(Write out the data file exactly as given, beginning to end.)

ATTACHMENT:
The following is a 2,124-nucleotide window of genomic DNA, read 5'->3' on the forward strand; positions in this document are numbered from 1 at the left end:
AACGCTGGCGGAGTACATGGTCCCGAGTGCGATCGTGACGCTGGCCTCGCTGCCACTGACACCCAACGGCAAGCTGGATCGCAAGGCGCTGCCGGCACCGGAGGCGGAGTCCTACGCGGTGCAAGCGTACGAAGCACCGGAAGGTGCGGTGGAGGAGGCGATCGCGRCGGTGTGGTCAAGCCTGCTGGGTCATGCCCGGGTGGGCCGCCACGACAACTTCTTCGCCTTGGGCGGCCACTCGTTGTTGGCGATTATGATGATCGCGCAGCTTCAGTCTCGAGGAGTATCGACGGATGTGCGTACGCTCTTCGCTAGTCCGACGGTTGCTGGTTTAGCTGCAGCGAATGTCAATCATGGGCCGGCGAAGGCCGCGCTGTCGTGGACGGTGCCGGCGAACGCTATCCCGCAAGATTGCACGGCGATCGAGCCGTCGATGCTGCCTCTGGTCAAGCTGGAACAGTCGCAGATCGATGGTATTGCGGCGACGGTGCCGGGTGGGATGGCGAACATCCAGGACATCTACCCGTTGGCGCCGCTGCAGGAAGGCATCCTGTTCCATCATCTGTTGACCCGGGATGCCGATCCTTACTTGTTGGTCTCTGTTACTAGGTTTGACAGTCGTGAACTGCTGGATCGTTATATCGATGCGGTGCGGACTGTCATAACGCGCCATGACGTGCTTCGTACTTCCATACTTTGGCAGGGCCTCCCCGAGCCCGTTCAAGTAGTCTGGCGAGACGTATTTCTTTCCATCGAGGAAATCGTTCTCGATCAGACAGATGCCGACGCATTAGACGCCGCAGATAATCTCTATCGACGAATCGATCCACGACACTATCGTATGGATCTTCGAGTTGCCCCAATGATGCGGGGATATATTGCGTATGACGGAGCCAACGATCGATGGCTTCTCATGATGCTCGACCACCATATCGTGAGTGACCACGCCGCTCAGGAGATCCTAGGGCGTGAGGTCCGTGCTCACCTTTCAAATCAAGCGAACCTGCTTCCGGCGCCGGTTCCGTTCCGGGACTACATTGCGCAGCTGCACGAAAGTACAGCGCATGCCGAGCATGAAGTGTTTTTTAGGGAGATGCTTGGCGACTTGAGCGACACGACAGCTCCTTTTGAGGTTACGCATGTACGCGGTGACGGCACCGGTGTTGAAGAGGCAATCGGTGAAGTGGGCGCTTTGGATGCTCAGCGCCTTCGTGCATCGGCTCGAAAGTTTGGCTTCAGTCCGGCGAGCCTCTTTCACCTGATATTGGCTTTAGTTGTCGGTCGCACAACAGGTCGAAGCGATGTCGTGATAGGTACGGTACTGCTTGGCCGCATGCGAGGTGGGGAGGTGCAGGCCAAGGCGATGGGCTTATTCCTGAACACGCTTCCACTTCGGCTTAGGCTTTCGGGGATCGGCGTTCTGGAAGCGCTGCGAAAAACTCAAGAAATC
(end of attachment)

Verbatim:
The following is a 2,124-nucleotide window of genomic DNA, read 5'->3' on the forward strand; positions in this document are numbered from 1 at the left end:
AACGCTGGCGGAGTACATGGTCCCGAGTGCGATCGTGACGCTGGCCTCGCTGCCACTGACACCCAACGGCAAGCTGGATCGCAAGGCGCTGCCGGCACCGGAGGCGGAGTCCTACGCGGTGCAAGCGTACGAAGCACCGGAAGGTGCGGTGGAGGAGGCGATCGCGRCGGTGTGGTCAAGCCTGCTGGGTCATGCCCGGGTGGGCCGCCACGACAACTTCTTCGCCTTGGGCGGCCACTCGTTGTTGGCGATTATGATGATCGCGCAGCTTCAGTCTCGAGGAGTATCGACGGATGTGCGTACGCTCTTCGCTAGTCCGACGGTTGCTGGTTTAGCTGCAGCGAATGTCAATCATGGGCCGGCGAAGGCCGCGCTGTCGTGGACGGTGCCGGCGAACGCTATCCCGCAAGATTGCACGGCGATCGAGCCGTCGATGCTGCCTCTGGTCAAGCTGGAACAGTCGCAGATCGATGGTATTGCGGCGACGGTGCCGGGTGGGATGGCGAACATCCAGGACATCTACCCGTTGGCGCCGCTGCAGGAAGGCATCCTGTTCCATCATCTGTTGACCCGGGATGCCGATCCTTACTTGTTGGTCTCTGTTACTAGGTTTGACAGTCGTGAACTGCTGGATCGTTATATCGATGCGGTGCGGACTGTCATAACGCGCCATGACGTGCTTCGTACTTCCATACTTTGGCAGGGCCTCCCCGAGCCCGTTCAAGTAGTCTGGCGAGACGTATTTCTTTCCATCGAGGAAATCGTTCTCGATCAGACAGATGCCGACGCATTAGACGCCGCAGATAATCTCTATCGACGAATCGATCCACGACACTATCGTATGGATCTTCGAGTTGCCCCAATGATGCGGGGATATATTGCGTATGACGGAGCCAACGATCGATGGCTTCTCATGATGCTCGACCACCATATCGTGAGTGACCACGCCGCTCAGGAGATCCTAGGGCGTGAGGTCCGTGCTCACCTTTCAAATCAAGCGAACCTGCTTCCGGCGCCGGTTCCGTTCCGGGACTACATTGCGCAGCTGCACGAAAGTACAGCGCATGCCGAGCATGAAGTGTTTTTTAGGGAGATGCTTGGCGACTTGAGCGACACGACAGCTCCTTTTGAGGTTACGCATGTACGCGGTGACGGCACCGGTGTTGAAGAGGCAATCGGTGAAGTGGGCGCTTTGGATGCTCAGCGCCTTCGTGCATCGGCTCGAAAGTTTGGCTTCAGTCCGGCGAGCCTCTTTCACCTGATATTGGCTTTAGTTGTCGGTCGCACAACAGGTCGAAGCGATGTCGTGATAGGTACGGTACTGCTTGGCCGCATGCGAGGTGGGGAGGTGCAGGCCAAGGCGATGGGCTTATTCCTGAACACGCTTCCACTTCGGCTTAGGCTTTCGGGGATCGGCGTTCTGGAAGCGCTGCGAAAAACTCAAGAAATC